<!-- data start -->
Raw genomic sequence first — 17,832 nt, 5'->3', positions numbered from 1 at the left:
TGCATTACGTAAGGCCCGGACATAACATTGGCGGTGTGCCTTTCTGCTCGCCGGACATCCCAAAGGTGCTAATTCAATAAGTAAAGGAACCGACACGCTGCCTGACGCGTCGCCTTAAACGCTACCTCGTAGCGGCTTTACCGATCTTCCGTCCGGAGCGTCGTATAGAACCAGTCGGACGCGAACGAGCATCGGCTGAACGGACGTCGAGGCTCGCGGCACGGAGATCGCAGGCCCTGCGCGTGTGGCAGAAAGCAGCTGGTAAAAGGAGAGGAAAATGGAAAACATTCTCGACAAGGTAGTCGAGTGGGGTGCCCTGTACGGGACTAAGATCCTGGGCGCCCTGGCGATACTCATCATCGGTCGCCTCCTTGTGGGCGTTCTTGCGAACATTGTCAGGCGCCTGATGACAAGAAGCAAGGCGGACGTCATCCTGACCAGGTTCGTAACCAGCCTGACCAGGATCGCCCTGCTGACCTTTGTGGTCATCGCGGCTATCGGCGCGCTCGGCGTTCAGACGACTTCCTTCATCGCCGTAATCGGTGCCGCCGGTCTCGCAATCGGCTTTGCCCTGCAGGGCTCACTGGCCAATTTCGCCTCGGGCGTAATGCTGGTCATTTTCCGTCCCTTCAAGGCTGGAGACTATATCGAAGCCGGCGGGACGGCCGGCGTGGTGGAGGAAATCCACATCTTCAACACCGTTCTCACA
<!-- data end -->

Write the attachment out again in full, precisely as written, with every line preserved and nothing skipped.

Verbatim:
Raw genomic sequence first — 17,832 nt, 5'->3', positions numbered from 1 at the left:
TGCATTACGTAAGGCCCGGACATAACATTGGCGGTGTGCCTTTCTGCTCGCCGGACATCCCAAAGGTGCTAATTCAATAAGTAAAGGAACCGACACGCTGCCTGACGCGTCGCCTTAAACGCTACCTCGTAGCGGCTTTACCGATCTTCCGTCCGGAGCGTCGTATAGAACCAGTCGGACGCGAACGAGCATCGGCTGAACGGACGTCGAGGCTCGCGGCACGGAGATCGCAGGCCCTGCGCGTGTGGCAGAAAGCAGCTGGTAAAAGGAGAGGAAAATGGAAAACATTCTCGACAAGGTAGTCGAGTGGGGTGCCCTGTACGGGACTAAGATCCTGGGCGCCCTGGCGATACTCATCATCGGTCGCCTCCTTGTGGGCGTTCTTGCGAACATTGTCAGGCGCCTGATGACAAGAAGCAAGGCGGACGTCATCCTGACCAGGTTCGTAACCAGCCTGACCAGGATCGCCCTGCTGACCTTTGTGGTCATCGCGGCTATCGGCGCGCTCGGCGTTCAGACGACTTCCTTCATCGCCGTAATCGGTGCCGCCGGTCTCGCAATCGGCTTTGCCCTGCAGGGCTCACTGGCCAATTTCGCCTCGGGCGTAATGCTGGTCATTTTCCGTCCCTTCAAGGCTGGAGACTATATCGAAGCCGGCGGGACGGCCGGCGTGGTGGAGGAAATCCACATCTTCAACACCGTTCTCACA